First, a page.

[Marxism] Nader on Delaware ballot (3 potential votes) and the SWP on Gore's loss in Florida

Steve Gabosch bebop101 at comcast.net
Thu Aug 19 04:43:34 MDT 2004

Responding to Brian's comments on the Militant's position that Gore tried 
to steal the 2000 election in Florida, I don't think the essential issue 
hinges around the undemocratic nature of the electoral college system, or 
other undemocratic features of how the US elects presidents (such as the 
two-party system).  In general, as I believe many would agree, the rulers 
appropriate the executive and legislative branches of the government in 
every November election, falsely calling it a democratic process.  In that 
sense, it was going to be either Bush or Gore that would "steal" the 
election - they were, as usual, stealing it for the rulers together, just 
as Democrats and Republicans have been doing for a long time.  Certainly, 
the 2000 Florida election fiasco is an opportunity to point this out.  In 
my view, the most important of the many undemocratic methods used in 
Florida 2000 was the way African American and immigrant votes were not 
counted, an outrage that the NAACP organized against, many protested 
against, the Militant and others editorialized against - but the Democrats 
and Republicans did little or nothing about.

The essential issue that I think drives the Militant's compelling argument 
that Gore indeed tried to steal that election is the fact that Gore made no 
attempt to make every vote count in Florida.  His suit with the Supreme 
Court, according to the January 8, 2001 Militant (see the article "Bush 
will continue bipartisan antilabor course") only asked for a recount in 
three or four Florida counties (out of a total of 67) where Gore had 
already won.  This was a blatant attempt - not to further democracy - but 
to manipulate the vote count in Gore's favor.

The general content of the claim that Bush "stole" the 2000 election, from 
what I have seen, is not a renewed critique of the undemocratic nature of 
the electoral college or any of the other undemocratic aspects of 
presidential elections in the US, although of course these issues have 
gotten some heightened discussion, with Gore having won the popular 
vote.  The general content of this claim about Bush's supposed heist is 
that Bush is some kind of anomaly in bourgeois politics, representing some 
sort of an ultra-conservative conspiracy that is taking over the US 
government.  The Militant, as I understand it, rejects this outlook, and 
argues that what is really happening is that both liberals and 
conservatives - representing the rulers in general - are moving toward more 
intensive and aggressive pro-imperialist positions and adventures, and that 
the Bush administration, far from being an anomaly, is representative of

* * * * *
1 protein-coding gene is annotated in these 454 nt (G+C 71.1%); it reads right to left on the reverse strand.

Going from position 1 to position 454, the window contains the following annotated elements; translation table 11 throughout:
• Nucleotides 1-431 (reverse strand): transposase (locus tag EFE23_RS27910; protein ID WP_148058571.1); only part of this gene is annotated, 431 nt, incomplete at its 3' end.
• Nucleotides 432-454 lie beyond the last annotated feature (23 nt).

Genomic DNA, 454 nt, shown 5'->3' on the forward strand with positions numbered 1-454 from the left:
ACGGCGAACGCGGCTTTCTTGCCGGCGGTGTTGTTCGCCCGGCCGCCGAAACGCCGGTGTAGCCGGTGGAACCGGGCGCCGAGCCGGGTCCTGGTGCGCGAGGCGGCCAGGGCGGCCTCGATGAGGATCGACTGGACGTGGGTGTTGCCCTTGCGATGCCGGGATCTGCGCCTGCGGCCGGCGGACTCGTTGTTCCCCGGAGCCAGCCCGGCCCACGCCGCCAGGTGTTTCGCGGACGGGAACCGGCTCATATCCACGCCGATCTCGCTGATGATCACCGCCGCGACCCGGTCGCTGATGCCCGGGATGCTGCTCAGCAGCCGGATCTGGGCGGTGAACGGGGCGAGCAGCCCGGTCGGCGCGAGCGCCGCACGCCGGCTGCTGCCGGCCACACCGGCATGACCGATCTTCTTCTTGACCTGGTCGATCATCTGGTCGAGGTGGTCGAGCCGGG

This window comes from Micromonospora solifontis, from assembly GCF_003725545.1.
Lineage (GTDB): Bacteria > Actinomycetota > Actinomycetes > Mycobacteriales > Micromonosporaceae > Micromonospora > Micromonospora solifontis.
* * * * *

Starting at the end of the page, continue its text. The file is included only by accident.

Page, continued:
this trend and the interests of the rulers.  In critiquing Bush, many 
liberals are openly arguing that they can do a better job of leading this 
sharpening of imperialism, by doing things such as consolidating more 
pro-imperialist allies abroad (through better diplomacy) and by more 
competently "protecting" US citizens from "terrorists" at home (with more 
police security).  The Militant argues that what the "coarsening" debate 
over Bush's competency is really all about is a sharpening of differences 
among the rulers over how to conduct the upcoming class battles against 
working people.  There are certainly some differences over where and when 
and in what order attacks should be made - differences that can be found 
between various bourgeois candidates, including Bush and Kerry - but there 
is general agreement about the overall direction and trend of this assault 
in a period where world capitalism finds itself increasingly in crisis.  In 
general, as many Marxmailers have pointed out, Bush and Kerry are on the 
same page, especially on issues of imperialism and democratic rights.

Unfortunately, some leftist currents have illusions that electing Democrats 
to and Republicans out of office will improve the general situation for the 
working class and the oppressed, and these currents have been expressing 
these illusions in phrases such as "Anybody But Bush" and "Bush stole the 
2000 elections."  The Militant seeks to counter these illusions, arguing 
that voting for and supporting either bourgeois party is not in the 
interests of workers.  In pointing out that within hours of the original 
vote count, "the Gore camp began looking for a way to steal the election 
from Bush," the Militant exposed an important aspect of the crooked, 
anti-working class Gore campaign.  The Militant's point was that Gore's 
lawsuit for a recount of the vote was just an underhanded attempt to get 
placed in office by forcing a limited recount- and that Gore's recount 
lawsuit actually had nothing to do with democracy or improving the election 
process.  As portrayed in 'Fahrenheit 9/11', that Gore and every Democrat 
in the Senate did nothing about the outrageous undercounting of African 
American and immigrant votes in Florida - even with petitions for a recount 
from one Representative after another being vigorously presented to the 
full Senate - exposes Gore just that much more.

- Steve Gabosch

Here is the January 8, 2001 Militant article mentioned above:


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